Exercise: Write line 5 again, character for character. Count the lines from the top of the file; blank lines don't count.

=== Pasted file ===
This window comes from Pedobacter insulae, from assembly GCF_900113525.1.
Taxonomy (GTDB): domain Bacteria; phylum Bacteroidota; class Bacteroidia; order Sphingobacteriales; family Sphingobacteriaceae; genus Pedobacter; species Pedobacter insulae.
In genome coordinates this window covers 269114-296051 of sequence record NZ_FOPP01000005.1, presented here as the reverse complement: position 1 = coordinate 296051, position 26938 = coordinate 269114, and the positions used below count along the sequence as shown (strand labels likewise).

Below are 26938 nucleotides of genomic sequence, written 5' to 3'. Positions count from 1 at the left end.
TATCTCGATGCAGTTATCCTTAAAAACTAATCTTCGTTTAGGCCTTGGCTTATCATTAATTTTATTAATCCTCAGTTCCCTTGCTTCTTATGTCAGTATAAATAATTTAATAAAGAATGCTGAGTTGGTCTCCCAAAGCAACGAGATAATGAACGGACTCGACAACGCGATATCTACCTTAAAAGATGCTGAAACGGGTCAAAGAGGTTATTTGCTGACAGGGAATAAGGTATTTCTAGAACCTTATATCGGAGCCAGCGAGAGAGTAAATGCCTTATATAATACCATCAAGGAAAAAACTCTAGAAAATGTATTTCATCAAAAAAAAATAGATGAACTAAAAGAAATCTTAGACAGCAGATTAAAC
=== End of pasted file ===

TATCTCGATGCAGTTATCCTTAAAAACTAATCTTCGTTTAGGCCTTGGCTTATCATTAATTTTATTAATCCTCAGTTCCCTTGCTTCTTATGTCAGTATAAATAATTTAATAAAGAATGCTGAGTTGGTCTCCCAAAGCAACGAGATAATGAACGGACTCGACAACGCGATATCTACCTTAAAAGATGCTGAAACGGGTCAAAGAGGTTATTTGCTGACAGGGAATAAGGTATTTCTAGAACCTTATATCGGAGCCAGCGAGAGAGTAAATGCCTTATATAATACCATCAAGGAAAAAACTCTAGAAAATGTATTTCATCAAAAAAAAATAGATGAACTAAAAGAAATCTTAGACAGCAGATTAAAC